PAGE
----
Discrete Segment 2 included a fully integrated electro-optical/infrared sensor system (ESS) with a new Trakkabeam searchlight permanently mounted outside the pilot's door. The ESS also provided aircrews with enhanced capabilities to locate, identify and track surface targets day or night, which was a critical capability for both search and rescue and law enforcement missions. Enhanced radar and optical sensors also contributed to an improved common operating picture and increased maritime domain awareness. In order to provide a common system across the service's rotary wing fleet, a new ESS package was also being installed in the MH-65C. The ESS package also included flight plan checkpoints that give pilots more situational awareness, and, in a crosswind, allow pilots to see where the aircraft is supposed to go as opposed to where the aircraft's nose may be pointed.
Other upgrades that were part of Discrete Segment 2, but were still being implemented included the Helicopter Integrated Data Storage (HIDS), which stored information from the ESS system, and the Helicopter Airborne Video System (HAVS), which recorded audio and video from the ESS and the hoistmounted camera that covers the hoisting area.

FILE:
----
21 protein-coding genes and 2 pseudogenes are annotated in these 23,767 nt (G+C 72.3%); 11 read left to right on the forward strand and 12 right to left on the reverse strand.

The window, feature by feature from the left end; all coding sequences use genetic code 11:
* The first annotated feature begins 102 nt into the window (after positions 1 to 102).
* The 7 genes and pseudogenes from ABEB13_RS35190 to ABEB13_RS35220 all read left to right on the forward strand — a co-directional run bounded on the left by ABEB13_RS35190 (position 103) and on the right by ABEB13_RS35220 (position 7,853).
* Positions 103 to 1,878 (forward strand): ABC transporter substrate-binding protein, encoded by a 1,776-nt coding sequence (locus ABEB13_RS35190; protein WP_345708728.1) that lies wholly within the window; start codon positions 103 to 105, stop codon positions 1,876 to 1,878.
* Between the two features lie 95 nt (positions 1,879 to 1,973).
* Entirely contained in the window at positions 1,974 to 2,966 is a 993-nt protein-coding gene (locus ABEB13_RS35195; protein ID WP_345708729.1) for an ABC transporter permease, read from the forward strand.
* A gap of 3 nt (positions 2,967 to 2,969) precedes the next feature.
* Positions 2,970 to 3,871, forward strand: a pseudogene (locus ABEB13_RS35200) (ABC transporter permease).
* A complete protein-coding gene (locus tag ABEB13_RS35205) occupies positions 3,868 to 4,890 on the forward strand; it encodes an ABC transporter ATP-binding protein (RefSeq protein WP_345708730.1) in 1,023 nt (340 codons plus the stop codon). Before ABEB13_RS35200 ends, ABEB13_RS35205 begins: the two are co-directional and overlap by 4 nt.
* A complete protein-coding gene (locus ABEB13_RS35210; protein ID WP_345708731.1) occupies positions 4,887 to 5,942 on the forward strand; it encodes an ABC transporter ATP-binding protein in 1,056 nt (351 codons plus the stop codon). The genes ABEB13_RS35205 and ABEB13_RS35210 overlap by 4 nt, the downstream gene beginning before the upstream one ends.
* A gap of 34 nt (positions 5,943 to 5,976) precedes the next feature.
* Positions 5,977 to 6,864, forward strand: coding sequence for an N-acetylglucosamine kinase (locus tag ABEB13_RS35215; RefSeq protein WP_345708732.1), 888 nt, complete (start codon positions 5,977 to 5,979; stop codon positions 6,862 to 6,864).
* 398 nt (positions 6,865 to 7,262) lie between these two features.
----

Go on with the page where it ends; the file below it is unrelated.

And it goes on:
Discrete Segment 3 would upgrade the helicopter's search radar sensor system and would involve developing and testing a prototype aircraft. Discrete Segment 4 would incorporate an advanced command-and-control suite. Segment 4 was also expected to include a Component Recapitalization and as of 2009 was planned to begin in FY13. The segment would enable the helicopters to connect with DoD's SIPRNET, as well as install other enhancements.
As of March 2009, the Coast Guard had completed 2 conversions of the planned 42. The prototype aircraft, tail No.6027, was at the Aviation Training Center in Mobile, Alabama, where the Coast Guard was developing a school for pilots of the converted HH-60T. While the upgraded aircraft looked superficially similar to the HH-60J, the Coast Guard estimated that there was an 80 percent pilot-to-machine interface change.
The Coast Guard would use the second converted aircraft, tail No.6017, for validation and verification testing of upgrades, including the avionics suite and the ESS. The testing process was a team effort, with the US Navy providing valuable support to the Coast Guard. For example, the Naval Air Systems Command, Patuxent River, Maryland had helped conduct developmental test and evaluation. Also, the Navy's Commander, Operational Test and Evaluation Force (COMOPTEVFOR) was to help conduct operational test and evaluation, scheduled for the first week in September 2009.